Russians and Latvians in DOJ crosshairs for cyber-crimes, including running the Kelihos botnet

News by Doug Olenick

The US Department of Justice has been busy on the cyber-crime front the past few days, accepting a guilty plea from a Russian national, extraditing a second in a separate case, and sentencing a Latvian citizen for a third hacking scheme.

The US Department of Justice (DOJ) has been busy on the cyber-crime front during the past few days, accepting a guilty plea from a Russian national, extraditing a second in a separate case, and sentencing a Latvian citizen for a third hacking scheme.

Peteris Sahurovs, who was at one time the fifth Most Wanted person on the FBI’s cyber-criminal list, was sentenced to 33 months in prison for conspiracy to commit wire fraud for placing malvertising on the Minneapolis Star Tribune website, the DOJ said. In his plea, Sahurovs admitted that from around February 2010 to September 2010 he placed a fake Best Western hotels ad on the newspaper site that in fact infected readers’ computers with malware that created multiple pop-up ads and negatively impacted computer performance.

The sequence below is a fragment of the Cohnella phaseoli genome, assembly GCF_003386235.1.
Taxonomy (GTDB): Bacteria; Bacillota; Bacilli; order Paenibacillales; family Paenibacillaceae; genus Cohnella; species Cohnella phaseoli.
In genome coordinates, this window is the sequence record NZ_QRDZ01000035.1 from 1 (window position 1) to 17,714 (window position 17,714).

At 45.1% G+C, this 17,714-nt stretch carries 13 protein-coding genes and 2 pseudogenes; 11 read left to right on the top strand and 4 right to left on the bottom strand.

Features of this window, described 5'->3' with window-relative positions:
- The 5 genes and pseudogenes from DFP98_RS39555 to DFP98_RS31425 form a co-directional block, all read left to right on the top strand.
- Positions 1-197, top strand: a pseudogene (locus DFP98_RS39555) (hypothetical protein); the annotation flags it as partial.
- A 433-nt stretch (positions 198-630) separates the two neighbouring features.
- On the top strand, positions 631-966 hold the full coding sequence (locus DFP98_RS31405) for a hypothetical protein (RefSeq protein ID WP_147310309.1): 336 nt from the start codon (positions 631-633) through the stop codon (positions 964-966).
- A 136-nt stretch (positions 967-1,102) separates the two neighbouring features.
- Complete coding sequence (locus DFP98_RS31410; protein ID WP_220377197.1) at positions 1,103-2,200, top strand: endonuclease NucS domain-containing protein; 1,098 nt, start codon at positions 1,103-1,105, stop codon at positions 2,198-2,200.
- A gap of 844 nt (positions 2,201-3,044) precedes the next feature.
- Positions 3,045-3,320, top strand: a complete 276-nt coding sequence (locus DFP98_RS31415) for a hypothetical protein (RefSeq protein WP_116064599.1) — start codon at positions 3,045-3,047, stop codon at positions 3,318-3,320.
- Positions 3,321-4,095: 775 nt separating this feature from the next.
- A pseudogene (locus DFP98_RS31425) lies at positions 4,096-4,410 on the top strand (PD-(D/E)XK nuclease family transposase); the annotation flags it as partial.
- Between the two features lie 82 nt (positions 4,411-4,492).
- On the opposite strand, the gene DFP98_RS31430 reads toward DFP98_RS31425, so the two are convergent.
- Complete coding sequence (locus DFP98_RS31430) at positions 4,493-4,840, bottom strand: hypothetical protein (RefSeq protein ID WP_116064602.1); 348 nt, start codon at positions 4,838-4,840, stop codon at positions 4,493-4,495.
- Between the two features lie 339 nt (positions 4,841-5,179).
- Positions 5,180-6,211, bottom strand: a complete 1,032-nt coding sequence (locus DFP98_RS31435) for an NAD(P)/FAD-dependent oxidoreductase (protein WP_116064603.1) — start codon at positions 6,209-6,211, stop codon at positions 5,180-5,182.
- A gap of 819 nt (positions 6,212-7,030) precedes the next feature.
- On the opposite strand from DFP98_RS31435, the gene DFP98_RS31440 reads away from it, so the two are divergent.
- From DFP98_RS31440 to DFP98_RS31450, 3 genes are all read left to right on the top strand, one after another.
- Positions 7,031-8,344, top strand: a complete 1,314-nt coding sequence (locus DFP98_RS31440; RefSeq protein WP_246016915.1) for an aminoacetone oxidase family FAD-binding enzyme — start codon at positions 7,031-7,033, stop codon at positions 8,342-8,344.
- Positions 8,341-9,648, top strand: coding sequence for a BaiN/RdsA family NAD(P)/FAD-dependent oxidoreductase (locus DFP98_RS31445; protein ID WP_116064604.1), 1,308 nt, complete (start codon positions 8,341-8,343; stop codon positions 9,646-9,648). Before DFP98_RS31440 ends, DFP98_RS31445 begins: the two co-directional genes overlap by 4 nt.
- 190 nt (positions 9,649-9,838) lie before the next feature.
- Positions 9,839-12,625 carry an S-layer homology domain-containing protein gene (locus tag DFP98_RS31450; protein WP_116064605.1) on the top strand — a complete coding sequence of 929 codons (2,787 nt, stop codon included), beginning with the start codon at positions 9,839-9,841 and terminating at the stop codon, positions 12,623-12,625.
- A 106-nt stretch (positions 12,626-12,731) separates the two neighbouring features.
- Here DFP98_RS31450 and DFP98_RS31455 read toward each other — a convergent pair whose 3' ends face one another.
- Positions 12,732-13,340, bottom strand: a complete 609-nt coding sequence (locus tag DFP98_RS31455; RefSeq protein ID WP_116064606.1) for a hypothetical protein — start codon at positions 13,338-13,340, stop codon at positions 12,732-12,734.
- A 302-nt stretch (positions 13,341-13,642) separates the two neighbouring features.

The victims would then see an ad for Antivirus Soft, a fake computer repair tool, which for US$ 49.95 (£38) would supposedly fix the issues. Sahurovs admitted to justice officials that Antivirus Soft in fact did nothing to clean the computer, but would stop the malware he implanted from functioning.

The scam netted Sahurovs between US$ 150,000 (£114,257) and US$ 250,000 (£190,426).

Peter Yuryevich Levashov pleaded guilty in US District Court in Hartford, Conn. to one count of causing intentional damage to a protected computer, one count of conspiracy, one count of wire fraud and one count of aggravated identity theft. All offenses related to his operation of the Kelihos botnet, which he used to harvest login credentials, distribute bulk spam emails, and install ransomware and other malware on some 50,000 computers worldwide.

Assistant Attorney General Benczkowski said Levashov operated various botnets for more than 20 years before being caught by Spanish authorities in Barcelona in April 2017 and extradited to the US in February 2018.

Earlier this week, the US Attorney for the Southern District of New York announced the extradition of Andrei Tyurin from Georgia on charges of allegedly working on a global hacking campaign that targeted major financial institutions, brokerage firms, news agencies, and other companies between 2012 and 2015, the DOJ said in a statement.

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